Early in my teaching career, like many other educators, I used a balanced-literacy approach and believed that using the “three-cueing” theory of reading instruction was sufficient for teaching my primary grade students how to read. (As the journal EducationWeek recently defined it, three-cueing is a strategy that “involves prompting students to draw on context and sentence structure, along with letters, to identify words.”)
Unfortunately, years of using these approaches with fidelity left me feeling frustrated as I observed many capable and eager students fall further behind grade-level benchmarks.
In the words of Maya Angelou, “Do the best you can until you know better. Then when you know better, do better.”
Reading is arguably the most foundational skill you learn in school, and more than half of Colorado fourth graders are not reading on grade level. It is more urgent than ever for teachers, administrators, and university faculty to “know better” by becoming students of the science of reading.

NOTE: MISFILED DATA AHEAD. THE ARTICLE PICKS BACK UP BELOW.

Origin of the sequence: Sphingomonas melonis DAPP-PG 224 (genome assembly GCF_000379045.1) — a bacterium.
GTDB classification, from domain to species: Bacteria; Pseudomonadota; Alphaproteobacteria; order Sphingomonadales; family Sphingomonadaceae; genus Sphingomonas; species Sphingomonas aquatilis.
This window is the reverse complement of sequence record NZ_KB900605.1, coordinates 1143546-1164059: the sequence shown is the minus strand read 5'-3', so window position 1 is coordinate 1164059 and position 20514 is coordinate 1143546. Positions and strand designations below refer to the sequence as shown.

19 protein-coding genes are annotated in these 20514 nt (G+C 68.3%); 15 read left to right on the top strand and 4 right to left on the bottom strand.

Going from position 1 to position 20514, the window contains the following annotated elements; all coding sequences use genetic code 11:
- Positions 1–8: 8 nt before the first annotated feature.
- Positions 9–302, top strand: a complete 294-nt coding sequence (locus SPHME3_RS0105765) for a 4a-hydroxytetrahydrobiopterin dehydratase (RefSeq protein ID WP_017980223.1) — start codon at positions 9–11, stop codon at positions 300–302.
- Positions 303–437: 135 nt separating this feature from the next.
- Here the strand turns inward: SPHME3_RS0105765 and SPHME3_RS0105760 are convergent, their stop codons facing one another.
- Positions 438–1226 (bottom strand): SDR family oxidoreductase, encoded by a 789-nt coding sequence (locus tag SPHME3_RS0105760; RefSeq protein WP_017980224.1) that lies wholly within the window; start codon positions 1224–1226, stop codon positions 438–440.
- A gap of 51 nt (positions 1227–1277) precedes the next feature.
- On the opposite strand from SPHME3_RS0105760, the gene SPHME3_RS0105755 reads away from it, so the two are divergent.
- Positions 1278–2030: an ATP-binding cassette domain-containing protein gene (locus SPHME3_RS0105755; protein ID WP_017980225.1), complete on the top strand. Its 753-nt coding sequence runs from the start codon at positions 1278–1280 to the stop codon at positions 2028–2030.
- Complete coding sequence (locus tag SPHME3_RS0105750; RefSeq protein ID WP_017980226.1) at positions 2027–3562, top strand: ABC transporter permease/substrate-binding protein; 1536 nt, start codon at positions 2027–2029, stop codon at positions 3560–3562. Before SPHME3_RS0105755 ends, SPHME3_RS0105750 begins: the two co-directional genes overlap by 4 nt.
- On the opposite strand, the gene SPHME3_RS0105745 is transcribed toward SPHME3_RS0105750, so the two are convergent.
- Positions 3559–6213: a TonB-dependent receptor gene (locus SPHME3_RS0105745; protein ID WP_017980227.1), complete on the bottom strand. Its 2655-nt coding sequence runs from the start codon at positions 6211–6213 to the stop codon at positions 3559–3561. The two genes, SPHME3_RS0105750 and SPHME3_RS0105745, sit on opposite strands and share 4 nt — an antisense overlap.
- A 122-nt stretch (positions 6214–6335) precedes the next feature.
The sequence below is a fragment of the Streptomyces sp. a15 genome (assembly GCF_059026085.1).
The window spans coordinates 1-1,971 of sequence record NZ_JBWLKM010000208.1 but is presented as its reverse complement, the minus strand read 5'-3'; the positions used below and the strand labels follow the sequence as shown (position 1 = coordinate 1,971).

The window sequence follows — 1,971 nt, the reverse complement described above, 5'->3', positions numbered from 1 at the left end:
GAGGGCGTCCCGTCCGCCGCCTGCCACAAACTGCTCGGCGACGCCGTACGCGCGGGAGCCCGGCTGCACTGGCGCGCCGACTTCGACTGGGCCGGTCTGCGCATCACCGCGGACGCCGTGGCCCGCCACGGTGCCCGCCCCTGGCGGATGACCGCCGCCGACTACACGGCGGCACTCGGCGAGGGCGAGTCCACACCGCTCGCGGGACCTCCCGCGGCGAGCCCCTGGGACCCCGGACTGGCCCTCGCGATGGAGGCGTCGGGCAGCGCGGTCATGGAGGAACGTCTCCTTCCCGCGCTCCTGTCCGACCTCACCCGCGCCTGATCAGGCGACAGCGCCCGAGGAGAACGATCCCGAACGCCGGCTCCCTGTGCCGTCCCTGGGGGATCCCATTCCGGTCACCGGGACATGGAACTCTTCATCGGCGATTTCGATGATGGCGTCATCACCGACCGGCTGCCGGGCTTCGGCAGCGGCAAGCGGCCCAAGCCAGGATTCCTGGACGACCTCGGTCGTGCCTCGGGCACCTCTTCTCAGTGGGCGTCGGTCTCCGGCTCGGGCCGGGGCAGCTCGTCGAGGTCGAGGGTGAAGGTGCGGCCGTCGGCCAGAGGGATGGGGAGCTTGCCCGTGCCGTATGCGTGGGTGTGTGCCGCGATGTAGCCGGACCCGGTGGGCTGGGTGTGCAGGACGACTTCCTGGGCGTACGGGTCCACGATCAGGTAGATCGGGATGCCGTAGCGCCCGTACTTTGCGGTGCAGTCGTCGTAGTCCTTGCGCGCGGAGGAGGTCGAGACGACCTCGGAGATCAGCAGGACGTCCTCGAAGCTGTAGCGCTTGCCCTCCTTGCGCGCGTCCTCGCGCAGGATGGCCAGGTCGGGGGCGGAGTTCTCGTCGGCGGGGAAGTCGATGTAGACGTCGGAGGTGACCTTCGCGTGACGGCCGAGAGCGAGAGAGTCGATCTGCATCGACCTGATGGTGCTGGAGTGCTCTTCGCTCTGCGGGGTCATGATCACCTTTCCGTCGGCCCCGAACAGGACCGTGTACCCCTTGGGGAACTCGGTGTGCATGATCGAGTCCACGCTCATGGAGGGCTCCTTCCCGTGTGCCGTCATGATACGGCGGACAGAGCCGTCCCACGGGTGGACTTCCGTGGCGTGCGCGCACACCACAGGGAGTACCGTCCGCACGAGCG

This is why I am energized that the State Board of Education on Wednesday is scheduled to consider a recommendation to help ensure future educators are prepared to teach reading using scientifically based approaches, through an additional licensure test that more specifically assesses a candidate’s knowledge of the five key areas of reading development.
The current licensure exam regimen in Colorado does not test new educators on reading instructional practices backed by science. In turn, many prep programs do not teach educators the “how” of teaching reading, although some programs are making updates to their curriculum to include evidence-based reading strategies, which is excellent news.
Learning about the science of reading can change the outcomes for students, and teachers, across Colorado.
Twelve years into my career as an elementary educator and literacy interventionist, I received a gift through the radio: Emily Hanford’s American Public Media radio documentary, “Hard Words: Why Aren’t We Teaching Kids to Read?” It was through this that I learned about the “science of reading,” which refers to the body of over 40 years of research that reading experts, especially cognitive scientists, have conducted on how people learn to read.